Monday, April 29

We Were There with Charles Darwin on H.M.S. Beagle

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At only 22 years old, Charles Darwin set sail on a five-year voyage around the world!  While not particularly fond of school, he loved being outdoors and collecting natural things (especially rocks and beetles).  On the voyage, his job was map the coast of South America and make scientific observations in the area.  He spent most of his time in Brazil, Argentina, Chile, and the Gal├ípagos Islands.

While journeying through South America, he noticed interesting differences in bird beaks, and wondered how they had developed so differently.  He observed their habitats and actions, sketched the different species, and took thorough notes.  He also observed that the birds not only had different beaks, but behaved differently and even carried themselves differently.

Though he is most famous for his Theory of Natural Selection, Darwin did not actually develop and publish it for nearly thirty years after the voyage!  The theory says that organisms possess heritable traits that enable them to better adapt to their environment compared with other members of their species will be more likely to survive, reproduce, and pass more of their genes on to the next generation – in someone else’s words, “survival of the fittest.”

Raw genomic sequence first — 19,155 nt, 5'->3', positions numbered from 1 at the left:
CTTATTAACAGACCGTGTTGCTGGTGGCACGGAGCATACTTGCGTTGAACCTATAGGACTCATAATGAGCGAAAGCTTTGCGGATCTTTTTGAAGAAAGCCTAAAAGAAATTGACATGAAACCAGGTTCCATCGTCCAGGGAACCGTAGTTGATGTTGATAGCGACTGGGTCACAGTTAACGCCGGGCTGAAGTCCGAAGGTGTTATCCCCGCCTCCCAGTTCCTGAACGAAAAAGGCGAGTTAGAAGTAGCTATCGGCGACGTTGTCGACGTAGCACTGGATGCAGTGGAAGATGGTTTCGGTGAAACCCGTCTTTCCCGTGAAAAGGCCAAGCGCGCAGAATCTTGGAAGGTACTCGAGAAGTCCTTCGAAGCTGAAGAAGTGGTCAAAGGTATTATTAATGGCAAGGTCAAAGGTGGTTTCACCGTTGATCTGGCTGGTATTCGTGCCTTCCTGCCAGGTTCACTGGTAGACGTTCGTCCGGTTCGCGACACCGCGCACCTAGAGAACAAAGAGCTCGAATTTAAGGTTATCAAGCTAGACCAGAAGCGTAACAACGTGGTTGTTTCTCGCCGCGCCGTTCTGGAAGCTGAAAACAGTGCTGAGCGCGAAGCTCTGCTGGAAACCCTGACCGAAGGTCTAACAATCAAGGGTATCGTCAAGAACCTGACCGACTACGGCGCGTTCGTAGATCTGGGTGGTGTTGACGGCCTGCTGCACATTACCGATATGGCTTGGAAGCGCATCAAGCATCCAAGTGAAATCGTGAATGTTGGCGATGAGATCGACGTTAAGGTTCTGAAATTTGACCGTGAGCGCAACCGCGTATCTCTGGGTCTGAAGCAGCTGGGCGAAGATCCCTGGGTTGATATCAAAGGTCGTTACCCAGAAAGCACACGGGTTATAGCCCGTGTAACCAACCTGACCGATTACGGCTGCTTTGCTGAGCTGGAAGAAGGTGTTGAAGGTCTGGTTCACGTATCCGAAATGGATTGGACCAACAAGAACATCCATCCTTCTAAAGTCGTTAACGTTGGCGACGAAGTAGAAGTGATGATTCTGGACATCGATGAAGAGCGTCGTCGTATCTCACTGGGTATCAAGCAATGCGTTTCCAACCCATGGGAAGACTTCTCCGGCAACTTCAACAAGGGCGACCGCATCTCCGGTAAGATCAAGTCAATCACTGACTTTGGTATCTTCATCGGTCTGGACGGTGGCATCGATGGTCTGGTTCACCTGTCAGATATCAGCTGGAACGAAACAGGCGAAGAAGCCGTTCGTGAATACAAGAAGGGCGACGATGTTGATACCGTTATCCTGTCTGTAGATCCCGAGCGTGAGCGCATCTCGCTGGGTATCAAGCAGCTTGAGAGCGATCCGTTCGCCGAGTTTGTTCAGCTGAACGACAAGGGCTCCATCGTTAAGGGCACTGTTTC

There is a difference between evolution and adaptation, though these two words are often confused.  Mutations in the DNA sequence that are carried on to the next generation are a form of evolution.  Adaptation, or natural selection, is a change that helps an organism to survive which is taught (or given through genes) to the next generation. 

Make / Do
Define / Identify
  • Natural selection 
  • Overpopulation 
  • Camouflage 
  • Adaptation 
  • Mutation 
  • Biodiversity 
  • Species 
  • Variation 
  • Evolution
  • Vestigial
  • Sketch out four different leaves.  Look for the similarities and differences in the leaves.  Why do you think they are different?
  • Examine the finches in Darwin's drawings below.  The beaks are different.  What do you think is the purpose for each of those differences?

Check out all of our We Were There unit studies!

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